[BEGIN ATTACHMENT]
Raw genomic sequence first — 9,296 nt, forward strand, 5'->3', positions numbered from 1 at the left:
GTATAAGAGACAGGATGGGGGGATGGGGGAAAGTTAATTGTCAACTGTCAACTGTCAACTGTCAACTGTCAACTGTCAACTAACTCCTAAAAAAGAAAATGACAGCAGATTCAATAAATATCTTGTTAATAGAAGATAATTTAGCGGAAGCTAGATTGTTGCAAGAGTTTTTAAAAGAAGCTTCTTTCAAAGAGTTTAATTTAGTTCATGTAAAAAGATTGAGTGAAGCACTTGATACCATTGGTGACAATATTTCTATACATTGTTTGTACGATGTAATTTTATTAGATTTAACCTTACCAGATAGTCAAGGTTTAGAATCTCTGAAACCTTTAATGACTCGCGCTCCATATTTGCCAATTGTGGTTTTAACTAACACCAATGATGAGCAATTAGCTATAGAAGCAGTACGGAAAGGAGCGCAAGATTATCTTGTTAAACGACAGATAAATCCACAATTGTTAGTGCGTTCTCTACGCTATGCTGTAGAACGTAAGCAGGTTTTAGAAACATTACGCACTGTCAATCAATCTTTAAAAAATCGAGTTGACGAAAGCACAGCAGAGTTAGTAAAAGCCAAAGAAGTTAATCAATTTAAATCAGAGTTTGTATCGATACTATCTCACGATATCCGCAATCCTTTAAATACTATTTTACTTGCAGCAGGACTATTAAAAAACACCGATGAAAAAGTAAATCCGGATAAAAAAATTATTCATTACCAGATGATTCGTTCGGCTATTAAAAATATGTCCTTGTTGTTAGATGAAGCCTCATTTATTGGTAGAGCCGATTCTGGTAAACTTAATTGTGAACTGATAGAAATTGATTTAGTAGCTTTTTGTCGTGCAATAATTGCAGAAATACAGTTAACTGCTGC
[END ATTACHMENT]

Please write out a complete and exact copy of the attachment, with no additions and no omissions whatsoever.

Raw genomic sequence first — 9,296 nt, forward strand, 5'->3', positions numbered from 1 at the left:
GTATAAGAGACAGGATGGGGGGATGGGGGAAAGTTAATTGTCAACTGTCAACTGTCAACTGTCAACTGTCAACTGTCAACTAACTCCTAAAAAAGAAAATGACAGCAGATTCAATAAATATCTTGTTAATAGAAGATAATTTAGCGGAAGCTAGATTGTTGCAAGAGTTTTTAAAAGAAGCTTCTTTCAAAGAGTTTAATTTAGTTCATGTAAAAAGATTGAGTGAAGCACTTGATACCATTGGTGACAATATTTCTATACATTGTTTGTACGATGTAATTTTATTAGATTTAACCTTACCAGATAGTCAAGGTTTAGAATCTCTGAAACCTTTAATGACTCGCGCTCCATATTTGCCAATTGTGGTTTTAACTAACACCAATGATGAGCAATTAGCTATAGAAGCAGTACGGAAAGGAGCGCAAGATTATCTTGTTAAACGACAGATAAATCCACAATTGTTAGTGCGTTCTCTACGCTATGCTGTAGAACGTAAGCAGGTTTTAGAAACATTACGCACTGTCAATCAATCTTTAAAAAATCGAGTTGACGAAAGCACAGCAGAGTTAGTAAAAGCCAAAGAAGTTAATCAATTTAAATCAGAGTTTGTATCGATACTATCTCACGATATCCGCAATCCTTTAAATACTATTTTACTTGCAGCAGGACTATTAAAAAACACCGATGAAAAAGTAAATCCGGATAAAAAAATTATTCATTACCAGATGATTCGTTCGGCTATTAAAAATATGTCCTTGTTGTTAGATGAAGCCTCATTTATTGGTAGAGCCGATTCTGGTAAACTTAATTGTGAACTGATAGAAATTGATTTAGTAGCTTTTTGTCGTGCAATAATTGCAGAAATACAGTTAACTGCTGC